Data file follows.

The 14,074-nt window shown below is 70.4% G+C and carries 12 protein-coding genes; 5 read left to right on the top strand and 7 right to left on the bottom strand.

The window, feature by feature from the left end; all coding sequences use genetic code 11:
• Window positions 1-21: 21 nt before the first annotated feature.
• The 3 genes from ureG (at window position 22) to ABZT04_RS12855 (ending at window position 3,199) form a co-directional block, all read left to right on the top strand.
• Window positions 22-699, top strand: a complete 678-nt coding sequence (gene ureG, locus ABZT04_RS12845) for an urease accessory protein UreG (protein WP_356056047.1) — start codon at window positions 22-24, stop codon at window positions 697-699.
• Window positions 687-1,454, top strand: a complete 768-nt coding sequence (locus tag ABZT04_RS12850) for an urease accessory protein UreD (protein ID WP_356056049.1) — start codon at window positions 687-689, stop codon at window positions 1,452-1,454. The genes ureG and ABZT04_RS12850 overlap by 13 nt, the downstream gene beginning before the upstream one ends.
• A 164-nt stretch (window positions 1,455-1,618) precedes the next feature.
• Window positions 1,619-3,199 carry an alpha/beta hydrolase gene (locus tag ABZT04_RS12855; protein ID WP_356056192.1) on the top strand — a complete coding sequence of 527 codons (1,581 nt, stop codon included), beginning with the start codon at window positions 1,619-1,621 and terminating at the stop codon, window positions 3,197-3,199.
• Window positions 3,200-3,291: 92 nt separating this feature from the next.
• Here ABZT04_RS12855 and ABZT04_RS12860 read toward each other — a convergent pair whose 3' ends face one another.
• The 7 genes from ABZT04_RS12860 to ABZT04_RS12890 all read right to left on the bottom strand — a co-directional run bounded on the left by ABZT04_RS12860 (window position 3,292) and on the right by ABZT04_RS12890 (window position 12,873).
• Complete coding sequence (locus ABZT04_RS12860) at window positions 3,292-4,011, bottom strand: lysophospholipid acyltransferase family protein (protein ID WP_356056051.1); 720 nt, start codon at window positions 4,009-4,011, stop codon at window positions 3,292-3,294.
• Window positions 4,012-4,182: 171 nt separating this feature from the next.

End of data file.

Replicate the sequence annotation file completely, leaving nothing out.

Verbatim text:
The 14,074-nt window shown below is 70.4% G+C and carries 12 protein-coding genes; 5 read left to right on the top strand and 7 right to left on the bottom strand.

The window, feature by feature from the left end; all coding sequences use genetic code 11:
• Window positions 1-21: 21 nt before the first annotated feature.
• The 3 genes from ureG (at window position 22) to ABZT04_RS12855 (ending at window position 3,199) form a co-directional block, all read left to right on the top strand.
• Window positions 22-699, top strand: a complete 678-nt coding sequence (gene ureG, locus ABZT04_RS12845) for an urease accessory protein UreG (protein WP_356056047.1) — start codon at window positions 22-24, stop codon at window positions 697-699.
• Window positions 687-1,454, top strand: a complete 768-nt coding sequence (locus tag ABZT04_RS12850) for an urease accessory protein UreD (protein ID WP_356056049.1) — start codon at window positions 687-689, stop codon at window positions 1,452-1,454. The genes ureG and ABZT04_RS12850 overlap by 13 nt, the downstream gene beginning before the upstream one ends.
• A 164-nt stretch (window positions 1,455-1,618) precedes the next feature.
• Window positions 1,619-3,199 carry an alpha/beta hydrolase gene (locus tag ABZT04_RS12855; protein ID WP_356056192.1) on the top strand — a complete coding sequence of 527 codons (1,581 nt, stop codon included), beginning with the start codon at window positions 1,619-1,621 and terminating at the stop codon, window positions 3,197-3,199.
• Window positions 3,200-3,291: 92 nt separating this feature from the next.
• Here ABZT04_RS12855 and ABZT04_RS12860 read toward each other — a convergent pair whose 3' ends face one another.
• The 7 genes from ABZT04_RS12860 to ABZT04_RS12890 all read right to left on the bottom strand — a co-directional run bounded on the left by ABZT04_RS12860 (window position 3,292) and on the right by ABZT04_RS12890 (window position 12,873).
• Complete coding sequence (locus ABZT04_RS12860) at window positions 3,292-4,011, bottom strand: lysophospholipid acyltransferase family protein (protein ID WP_356056051.1); 720 nt, start codon at window positions 4,009-4,011, stop codon at window positions 3,292-3,294.
• Window positions 4,012-4,182: 171 nt separating this feature from the next.